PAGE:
Facility maintenance is applied to commercial buildings to increase their utility
Facility managers organize maintenance tasks with a CMMS and delegate tasks to technicians
Office buildings, hospitals, universities, and distribution centers apply facility maintenance
What is facility maintenance?
Facility maintenance is the process of increasing the utility of a building by regularly servicing capital assets, commercial appliances, and areas inside or around a building.
Capital assets include machinery, robotics, research equipment, and medical devices; commercial appliances include boilers and HVAC units; and areas include rooms, hallways, parking lots, and garages.
Facility maintenance is often used interchangeably with industrial maintenance and property maintenance but there are key differences between each. Facility maintenance is applied to commercial buildings where no manufacturing is involved; industrial maintenance is applied to manufacturing plants; and property maintenance is applied to residential buildings.
The only maintenance application that is closely related to facility maintenance is building maintenance.
Types of facility maintenance workers
There are two main types of facility maintenance workers: the facility manager and the maintenance technician.
The facility manager is responsible for making sure a building is clean, safe, and useful for its intended purposes. This involves creating cleaning schedules for janitors, testing fire safety systems, creating maintenance schedules for capital assets, and delegating work requests to technicians. To organize this work, a facility manager uses facility management software like a CMMS.
The maintenance technician is responsible for conducting building walkthroughs and performing preventive maintenance and repairs on capital assets and HVAC units. Technicians often have an HVAC certification.
Example of facility maintenance
Amazon and other online retailers have hundreds of fulfillment and distribution centers that package and ship products to customers. In these facilities, there are forklifts that transport pallets of products inside the facility and conveyor systems that move packaged products to shipping areas. To sustain these operations, a facility manager delegates maintenance tasks to technicians who service forklifts, conveyor systems, and other equipment.
The success of operations within these types of facilities depends on regular cleaning and building maintenance, too. Technicians replace lights and ballasts to maintain a safe, well-lit working environment while janitors and other staff clean up loose packaging and debris. All of this is part of an effective facility maintenance program that’s conducted by facility managers and executed by maintenance staff.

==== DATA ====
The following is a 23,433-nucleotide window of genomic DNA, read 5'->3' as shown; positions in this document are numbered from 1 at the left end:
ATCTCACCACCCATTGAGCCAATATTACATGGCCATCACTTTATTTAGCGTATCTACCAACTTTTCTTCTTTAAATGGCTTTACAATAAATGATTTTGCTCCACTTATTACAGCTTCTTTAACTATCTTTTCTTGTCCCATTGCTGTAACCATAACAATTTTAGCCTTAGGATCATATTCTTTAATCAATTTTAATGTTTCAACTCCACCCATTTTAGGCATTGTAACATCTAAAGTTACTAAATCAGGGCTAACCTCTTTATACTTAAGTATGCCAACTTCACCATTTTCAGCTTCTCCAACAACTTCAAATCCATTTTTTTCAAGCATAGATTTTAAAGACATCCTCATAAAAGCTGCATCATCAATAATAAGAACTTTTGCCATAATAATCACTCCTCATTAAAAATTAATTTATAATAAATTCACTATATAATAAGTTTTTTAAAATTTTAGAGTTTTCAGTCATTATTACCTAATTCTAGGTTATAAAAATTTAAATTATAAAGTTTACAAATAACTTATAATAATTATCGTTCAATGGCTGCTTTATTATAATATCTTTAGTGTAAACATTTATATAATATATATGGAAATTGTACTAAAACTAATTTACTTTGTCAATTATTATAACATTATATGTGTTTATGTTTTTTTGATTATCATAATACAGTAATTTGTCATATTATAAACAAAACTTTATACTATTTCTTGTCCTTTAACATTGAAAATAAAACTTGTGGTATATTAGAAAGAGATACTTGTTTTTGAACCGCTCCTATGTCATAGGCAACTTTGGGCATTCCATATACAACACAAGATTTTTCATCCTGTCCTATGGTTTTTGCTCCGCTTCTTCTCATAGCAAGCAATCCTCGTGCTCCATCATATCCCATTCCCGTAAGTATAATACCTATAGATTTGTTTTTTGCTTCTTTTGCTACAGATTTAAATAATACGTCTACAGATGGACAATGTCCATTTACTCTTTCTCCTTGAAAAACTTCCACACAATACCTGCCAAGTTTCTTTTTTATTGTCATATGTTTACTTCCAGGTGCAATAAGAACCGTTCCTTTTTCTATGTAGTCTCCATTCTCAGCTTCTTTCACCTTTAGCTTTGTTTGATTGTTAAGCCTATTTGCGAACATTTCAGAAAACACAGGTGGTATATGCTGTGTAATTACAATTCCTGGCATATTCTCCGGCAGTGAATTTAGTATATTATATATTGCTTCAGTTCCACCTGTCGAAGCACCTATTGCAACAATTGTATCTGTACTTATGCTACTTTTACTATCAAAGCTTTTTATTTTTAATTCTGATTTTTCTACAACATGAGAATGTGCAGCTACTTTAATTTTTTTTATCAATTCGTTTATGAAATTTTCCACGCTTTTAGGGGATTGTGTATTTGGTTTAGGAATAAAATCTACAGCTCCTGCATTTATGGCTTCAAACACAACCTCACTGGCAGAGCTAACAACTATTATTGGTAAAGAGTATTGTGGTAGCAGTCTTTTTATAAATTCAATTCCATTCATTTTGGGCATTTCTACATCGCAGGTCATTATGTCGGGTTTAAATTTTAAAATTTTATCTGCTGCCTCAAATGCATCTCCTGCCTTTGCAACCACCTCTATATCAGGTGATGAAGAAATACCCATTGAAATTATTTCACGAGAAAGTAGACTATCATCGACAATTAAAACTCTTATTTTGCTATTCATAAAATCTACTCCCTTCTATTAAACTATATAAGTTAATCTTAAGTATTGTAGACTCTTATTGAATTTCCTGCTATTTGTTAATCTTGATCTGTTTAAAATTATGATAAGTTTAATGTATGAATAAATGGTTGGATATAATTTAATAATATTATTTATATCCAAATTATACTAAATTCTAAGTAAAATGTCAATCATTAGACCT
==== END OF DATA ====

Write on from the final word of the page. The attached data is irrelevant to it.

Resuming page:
When the facility maintenance team does its job right, customers get their products on time. Then customers return to purchase more products and companies like Amazon grow.
Buildings that utilize facility maintenance
- Offices: Large commercial buildings like offices have boilers and HVAC units that require scheduled maintenance. Maintaining this equipment decreases the likelihood of failures and ensures the building’s occupants have comfortable work environments 24/7. Contracting out elevator servicing and keeping parking lots, hallways, and rooms safe is also important.
- Hospitals: OSHA enforces strict sanitation and safety standards for hospitals. Facility maintenance is applied to comply with these standards and perform preventive maintenance on fixed capital assets like imaging equipment.
- Universities: Educational facilities have many different buildings that contain capital assets like research equipment. Facility maintenance is responsible for maintaining the condition of these assets while the facility management office is responsible for managing the complete asset lifecycle. Light and ballast replacements, HVAC inspections, and emergency repairs for flooding and leaks are also part of facility maintenance.
Facility maintenance certifications and training
There is a suite of certifications for facility maintenance professionals offered by the International Facility Management Association (IFMA). Among these are the Facility Management Professional (FMP) designation and the Certified Facility Managers (CFM) credential. Both are internationally recognized and accredited by the American National Standards Institute (ANSI).
Facility maintenance news and resources
- FMLink: Offers a daily digest of news and tips for professionals that specialize in facility maintenance and operations. Benchmarks and best practices are published, too.
- Facilitiesnet: Publishes the Facilities Maintenance Decisions magazine as well as online articles that focus on the nitty gritty details of the work it takes to make a world class facility function.
- Buildings: Sends out a twice-a-week newsletter that covers energy management, roofing, lighting, IoT, building automation, HVAC, wireless control, and more.